Please don’t misunderstand us. Beavers are very cute and have appeared in multiple roles in children’s movies and cartoons for decades. But there is a little more to them.
What are beavers?
Check out these fun facts:
- Beavers are the second largest rodent, some weighing up to 40 pounds.
- They are nocturnal and extremely active, hence the term, busy as a beaver.
- They are herbivores and love to dine on leaves, bark, twigs, roots, and aquatic plants.
- Can they swim? You bet and blessed with webbed feet can get up to 5 mph!
- They can hold their breathe for 10-15 minutes.
- Did you know beavers’ teeth never stop growing? These strong teeth help in chewing down large trees and brush needed to build their home or lodge. Their teeth never stop growing.
- Beavers are known to mate for life during their third year. As such, both parents care for and raise the kits that are born in the spring. The kits stay with their parents for about two years.
- Once sought after for their soft fir, beavers are currently considered a stable species and not over hunted.
According to National Geographic:
Beavers are famously busy, and they turn their talents to re-engineering the landscape as few other animals can. When sites are available, beavers burrow in the banks of rivers and lakes. But they also transform less suitable habitats by building dams. Felling and gnawing trees with their strong teeth and powerful jaws, they create massive log, branch, and mud structures to block streams and turn fields and forests into the large ponds that beavers love.
How are beavers harmful to my home and property?
Living in most American cities and towns, you will most likely not encounter a beaver. That being said, if you live on or near a property with a large pond you are more likely to experience a beaver. Homes located near a body of water such as streams, rivers, and lakes, present a stronger chance for damage caused by beavers. Most of all, beavers love wetlands.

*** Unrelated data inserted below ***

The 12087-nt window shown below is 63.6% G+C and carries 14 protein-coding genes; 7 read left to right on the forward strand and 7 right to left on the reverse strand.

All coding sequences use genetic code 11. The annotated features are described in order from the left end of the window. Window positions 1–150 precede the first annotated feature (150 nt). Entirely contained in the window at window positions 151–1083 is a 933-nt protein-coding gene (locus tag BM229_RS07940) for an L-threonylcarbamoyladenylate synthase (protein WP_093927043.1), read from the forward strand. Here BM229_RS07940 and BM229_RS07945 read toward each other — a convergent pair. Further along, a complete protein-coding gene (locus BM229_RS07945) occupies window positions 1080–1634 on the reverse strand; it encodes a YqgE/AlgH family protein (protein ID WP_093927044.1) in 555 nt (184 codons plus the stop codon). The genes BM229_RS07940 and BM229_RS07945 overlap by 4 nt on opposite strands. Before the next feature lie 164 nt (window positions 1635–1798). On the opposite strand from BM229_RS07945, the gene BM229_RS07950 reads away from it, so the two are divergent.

Voracious in their need and drive to build, beavers can chew down large trees posing a risk to structures and people. They forage on bushes, scrubs, and vegetation. The clearing or trees, and associated vegetation can create the perfect flow of water resulting in flooding both in and around your home or structure. Misdirected water flow upsets the natural environment and can be very difficult to correct.
How do I remove beavers from my property?
Permits are required for the removal of beavers, their dams, or lodges.
We can only render beaver service if the DEC has issued a permit to break the dam and trap. (see below)
If you are unsure how to proceed, please contact us and we would be happy to assist you and inspect the property.
The New York State Department of Environmental Conservation (NYS DEC) has issued General Permit GP-0-16-004 (PDF) (27 KB) – Breaching or Removal of Beaver Dams No More Than 2 Years Old. This permit is only valid when issued concurrently with an Environmental Conservation Law Article 11-0521 Nuisance Beaver Permit, which will specify authorization to breach or remove the beaver dam. This permit expires concurrently with the Nuisance Beaver Permit. Read more…